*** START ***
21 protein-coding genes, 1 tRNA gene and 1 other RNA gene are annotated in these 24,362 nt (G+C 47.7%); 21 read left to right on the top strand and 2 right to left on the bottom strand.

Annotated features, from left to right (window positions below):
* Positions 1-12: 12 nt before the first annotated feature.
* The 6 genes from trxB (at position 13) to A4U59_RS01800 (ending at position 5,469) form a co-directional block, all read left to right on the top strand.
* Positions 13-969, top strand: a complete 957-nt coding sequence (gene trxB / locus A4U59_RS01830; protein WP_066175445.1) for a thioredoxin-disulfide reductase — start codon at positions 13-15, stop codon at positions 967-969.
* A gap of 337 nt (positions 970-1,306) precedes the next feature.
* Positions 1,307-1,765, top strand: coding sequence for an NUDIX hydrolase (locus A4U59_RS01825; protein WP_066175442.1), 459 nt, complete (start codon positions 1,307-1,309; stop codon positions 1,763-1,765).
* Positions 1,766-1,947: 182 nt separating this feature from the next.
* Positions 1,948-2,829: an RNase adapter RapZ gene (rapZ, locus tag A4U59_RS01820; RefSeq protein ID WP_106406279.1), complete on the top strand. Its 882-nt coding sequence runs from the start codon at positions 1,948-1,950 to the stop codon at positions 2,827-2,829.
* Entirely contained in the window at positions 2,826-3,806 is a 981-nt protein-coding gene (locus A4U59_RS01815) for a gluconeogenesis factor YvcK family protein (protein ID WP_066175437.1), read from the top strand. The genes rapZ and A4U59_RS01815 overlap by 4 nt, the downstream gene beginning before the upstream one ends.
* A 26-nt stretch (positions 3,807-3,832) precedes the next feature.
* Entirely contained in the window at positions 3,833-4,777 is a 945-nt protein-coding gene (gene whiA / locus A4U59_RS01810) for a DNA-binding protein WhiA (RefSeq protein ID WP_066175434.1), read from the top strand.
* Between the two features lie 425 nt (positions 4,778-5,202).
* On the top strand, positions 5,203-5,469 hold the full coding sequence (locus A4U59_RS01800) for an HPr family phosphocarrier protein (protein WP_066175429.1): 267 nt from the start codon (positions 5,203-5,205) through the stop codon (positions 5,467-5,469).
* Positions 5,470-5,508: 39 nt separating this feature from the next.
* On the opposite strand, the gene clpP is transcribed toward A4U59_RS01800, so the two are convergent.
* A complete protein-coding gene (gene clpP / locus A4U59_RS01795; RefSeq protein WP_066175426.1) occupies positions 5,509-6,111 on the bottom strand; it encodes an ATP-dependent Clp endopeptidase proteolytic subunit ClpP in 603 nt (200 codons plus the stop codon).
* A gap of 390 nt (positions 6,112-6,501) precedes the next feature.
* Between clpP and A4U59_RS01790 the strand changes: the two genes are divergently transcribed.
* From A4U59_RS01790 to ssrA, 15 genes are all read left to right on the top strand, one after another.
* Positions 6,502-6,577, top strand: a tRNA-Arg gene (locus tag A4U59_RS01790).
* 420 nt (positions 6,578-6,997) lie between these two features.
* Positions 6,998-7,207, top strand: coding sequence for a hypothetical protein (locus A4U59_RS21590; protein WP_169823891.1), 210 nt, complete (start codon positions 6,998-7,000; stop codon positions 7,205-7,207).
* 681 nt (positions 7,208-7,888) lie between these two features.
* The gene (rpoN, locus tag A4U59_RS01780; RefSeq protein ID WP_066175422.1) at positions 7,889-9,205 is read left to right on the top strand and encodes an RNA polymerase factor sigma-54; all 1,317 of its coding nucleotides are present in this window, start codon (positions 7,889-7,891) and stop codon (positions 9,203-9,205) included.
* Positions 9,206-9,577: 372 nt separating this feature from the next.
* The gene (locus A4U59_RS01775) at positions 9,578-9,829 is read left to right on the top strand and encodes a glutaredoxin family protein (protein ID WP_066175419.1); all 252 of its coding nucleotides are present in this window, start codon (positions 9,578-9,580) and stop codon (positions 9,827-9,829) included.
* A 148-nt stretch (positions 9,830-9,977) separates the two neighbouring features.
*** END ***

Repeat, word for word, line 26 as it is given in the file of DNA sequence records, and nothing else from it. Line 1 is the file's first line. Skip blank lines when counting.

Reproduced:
* Positions 9,206-9,577: 372 nt separating this feature from the next.